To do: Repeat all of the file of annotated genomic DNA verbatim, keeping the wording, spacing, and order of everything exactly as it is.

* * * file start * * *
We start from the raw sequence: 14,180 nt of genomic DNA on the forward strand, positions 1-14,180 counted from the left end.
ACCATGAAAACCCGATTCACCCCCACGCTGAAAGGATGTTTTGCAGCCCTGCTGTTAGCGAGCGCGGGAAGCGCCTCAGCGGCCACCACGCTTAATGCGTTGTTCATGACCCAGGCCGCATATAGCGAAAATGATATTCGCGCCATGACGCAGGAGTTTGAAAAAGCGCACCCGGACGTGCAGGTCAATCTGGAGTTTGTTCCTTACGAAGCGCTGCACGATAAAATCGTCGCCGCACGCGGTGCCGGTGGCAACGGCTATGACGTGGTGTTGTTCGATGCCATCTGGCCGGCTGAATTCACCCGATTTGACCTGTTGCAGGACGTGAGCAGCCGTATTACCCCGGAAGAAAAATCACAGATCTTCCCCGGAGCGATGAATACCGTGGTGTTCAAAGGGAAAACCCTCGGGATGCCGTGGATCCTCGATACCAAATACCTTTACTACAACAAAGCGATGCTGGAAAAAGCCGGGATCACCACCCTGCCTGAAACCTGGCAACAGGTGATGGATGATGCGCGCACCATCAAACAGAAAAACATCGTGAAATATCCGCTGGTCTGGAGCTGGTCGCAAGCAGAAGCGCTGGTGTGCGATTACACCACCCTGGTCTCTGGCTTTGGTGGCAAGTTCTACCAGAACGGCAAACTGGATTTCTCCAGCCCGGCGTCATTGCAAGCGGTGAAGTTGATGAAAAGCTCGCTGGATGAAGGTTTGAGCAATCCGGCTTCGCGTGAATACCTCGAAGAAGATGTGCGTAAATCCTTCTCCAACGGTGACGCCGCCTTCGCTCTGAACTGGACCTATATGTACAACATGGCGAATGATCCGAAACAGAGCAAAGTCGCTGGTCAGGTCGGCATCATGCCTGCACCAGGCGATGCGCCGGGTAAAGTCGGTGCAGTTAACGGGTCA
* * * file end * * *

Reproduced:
We start from the raw sequence: 14,180 nt of genomic DNA on the forward strand, positions 1-14,180 counted from the left end.
ACCATGAAAACCCGATTCACCCCCACGCTGAAAGGATGTTTTGCAGCCCTGCTGTTAGCGAGCGCGGGAAGCGCCTCAGCGGCCACCACGCTTAATGCGTTGTTCATGACCCAGGCCGCATATAGCGAAAATGATATTCGCGCCATGACGCAGGAGTTTGAAAAAGCGCACCCGGACGTGCAGGTCAATCTGGAGTTTGTTCCTTACGAAGCGCTGCACGATAAAATCGTCGCCGCACGCGGTGCCGGTGGCAACGGCTATGACGTGGTGTTGTTCGATGCCATCTGGCCGGCTGAATTCACCCGATTTGACCTGTTGCAGGACGTGAGCAGCCGTATTACCCCGGAAGAAAAATCACAGATCTTCCCCGGAGCGATGAATACCGTGGTGTTCAAAGGGAAAACCCTCGGGATGCCGTGGATCCTCGATACCAAATACCTTTACTACAACAAAGCGATGCTGGAAAAAGCCGGGATCACCACCCTGCCTGAAACCTGGCAACAGGTGATGGATGATGCGCGCACCATCAAACAGAAAAACATCGTGAAATATCCGCTGGTCTGGAGCTGGTCGCAAGCAGAAGCGCTGGTGTGCGATTACACCACCCTGGTCTCTGGCTTTGGTGGCAAGTTCTACCAGAACGGCAAACTGGATTTCTCCAGCCCGGCGTCATTGCAAGCGGTGAAGTTGATGAAAAGCTCGCTGGATGAAGGTTTGAGCAATCCGGCTTCGCGTGAATACCTCGAAGAAGATGTGCGTAAATCCTTCTCCAACGGTGACGCCGCCTTCGCTCTGAACTGGACCTATATGTACAACATGGCGAATGATCCGAAACAGAGCAAAGTCGCTGGTCAGGTCGGCATCATGCCTGCACCAGGCGATGCGCCGGGTAAAGTCGGTGCAGTTAACGGGTCA